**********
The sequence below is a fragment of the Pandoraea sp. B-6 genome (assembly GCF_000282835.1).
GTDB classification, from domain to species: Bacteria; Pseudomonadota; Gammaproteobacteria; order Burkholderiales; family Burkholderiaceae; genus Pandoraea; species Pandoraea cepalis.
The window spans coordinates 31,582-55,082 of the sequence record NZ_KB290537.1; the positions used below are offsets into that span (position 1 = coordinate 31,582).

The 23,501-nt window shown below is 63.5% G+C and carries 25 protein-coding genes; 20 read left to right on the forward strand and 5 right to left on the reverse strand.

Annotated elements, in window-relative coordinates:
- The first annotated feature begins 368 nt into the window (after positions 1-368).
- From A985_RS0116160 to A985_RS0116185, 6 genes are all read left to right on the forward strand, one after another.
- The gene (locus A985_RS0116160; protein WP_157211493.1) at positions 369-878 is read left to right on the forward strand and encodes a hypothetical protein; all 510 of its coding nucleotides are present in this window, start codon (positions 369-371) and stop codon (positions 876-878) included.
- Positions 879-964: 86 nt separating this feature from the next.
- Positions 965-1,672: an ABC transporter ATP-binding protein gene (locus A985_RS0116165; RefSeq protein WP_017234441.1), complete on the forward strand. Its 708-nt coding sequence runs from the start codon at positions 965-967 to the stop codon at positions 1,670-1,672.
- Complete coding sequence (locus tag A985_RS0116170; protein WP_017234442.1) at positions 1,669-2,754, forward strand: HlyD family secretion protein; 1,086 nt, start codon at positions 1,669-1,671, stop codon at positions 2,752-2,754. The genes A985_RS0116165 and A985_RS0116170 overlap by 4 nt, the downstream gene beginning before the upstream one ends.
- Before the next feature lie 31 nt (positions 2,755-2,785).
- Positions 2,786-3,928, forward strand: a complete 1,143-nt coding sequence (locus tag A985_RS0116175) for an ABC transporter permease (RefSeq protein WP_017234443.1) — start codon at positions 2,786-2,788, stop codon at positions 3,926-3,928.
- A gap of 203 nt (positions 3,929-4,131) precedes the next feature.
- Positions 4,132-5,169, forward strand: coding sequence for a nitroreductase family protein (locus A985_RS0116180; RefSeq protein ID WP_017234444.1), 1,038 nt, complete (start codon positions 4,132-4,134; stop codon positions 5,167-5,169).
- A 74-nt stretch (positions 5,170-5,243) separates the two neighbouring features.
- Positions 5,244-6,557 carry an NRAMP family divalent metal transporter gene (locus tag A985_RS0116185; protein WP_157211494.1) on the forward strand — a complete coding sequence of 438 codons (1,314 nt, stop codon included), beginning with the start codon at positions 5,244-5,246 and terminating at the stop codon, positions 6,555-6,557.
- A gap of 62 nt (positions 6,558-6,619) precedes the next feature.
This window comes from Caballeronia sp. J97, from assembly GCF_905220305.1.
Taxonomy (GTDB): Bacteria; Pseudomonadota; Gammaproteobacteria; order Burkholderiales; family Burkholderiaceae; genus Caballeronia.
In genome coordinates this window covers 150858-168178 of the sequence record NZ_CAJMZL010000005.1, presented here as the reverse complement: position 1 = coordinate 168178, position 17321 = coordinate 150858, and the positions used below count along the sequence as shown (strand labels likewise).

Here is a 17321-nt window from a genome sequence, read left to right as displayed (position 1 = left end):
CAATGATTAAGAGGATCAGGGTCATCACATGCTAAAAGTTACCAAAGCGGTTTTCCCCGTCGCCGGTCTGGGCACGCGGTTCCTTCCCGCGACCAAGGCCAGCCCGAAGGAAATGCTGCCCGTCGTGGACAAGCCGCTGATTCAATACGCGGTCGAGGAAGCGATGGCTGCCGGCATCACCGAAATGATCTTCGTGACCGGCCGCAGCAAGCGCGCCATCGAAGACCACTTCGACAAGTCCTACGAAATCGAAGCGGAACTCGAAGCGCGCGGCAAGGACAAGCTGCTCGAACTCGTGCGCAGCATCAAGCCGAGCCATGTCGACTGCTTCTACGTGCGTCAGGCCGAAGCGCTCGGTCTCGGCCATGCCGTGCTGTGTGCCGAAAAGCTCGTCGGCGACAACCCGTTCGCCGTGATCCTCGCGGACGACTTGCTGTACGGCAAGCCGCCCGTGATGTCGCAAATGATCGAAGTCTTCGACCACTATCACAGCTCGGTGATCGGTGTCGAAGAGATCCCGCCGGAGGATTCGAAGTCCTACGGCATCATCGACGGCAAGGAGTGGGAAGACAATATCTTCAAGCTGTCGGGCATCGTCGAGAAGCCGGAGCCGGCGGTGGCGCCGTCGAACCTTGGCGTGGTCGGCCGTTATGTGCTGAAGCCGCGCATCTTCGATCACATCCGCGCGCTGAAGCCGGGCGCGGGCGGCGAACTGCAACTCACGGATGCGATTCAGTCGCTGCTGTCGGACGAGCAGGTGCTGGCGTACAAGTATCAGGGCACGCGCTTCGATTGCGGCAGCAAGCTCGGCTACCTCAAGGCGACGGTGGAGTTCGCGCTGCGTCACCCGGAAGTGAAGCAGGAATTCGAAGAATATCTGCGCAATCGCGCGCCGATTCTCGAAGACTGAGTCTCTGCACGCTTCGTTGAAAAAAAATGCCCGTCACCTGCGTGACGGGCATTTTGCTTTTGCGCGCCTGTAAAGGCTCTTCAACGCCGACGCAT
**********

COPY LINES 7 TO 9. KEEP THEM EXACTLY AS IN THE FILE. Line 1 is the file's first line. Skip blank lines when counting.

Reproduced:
- From A985_RS0116160 to A985_RS0116185, 6 genes are all read left to right on the forward strand, one after another.
- The gene (locus A985_RS0116160; protein WP_157211493.1) at positions 369-878 is read left to right on the forward strand and encodes a hypothetical protein; all 510 of its coding nucleotides are present in this window, start codon (positions 369-371) and stop codon (positions 876-878) included.
- Positions 879-964: 86 nt separating this feature from the next.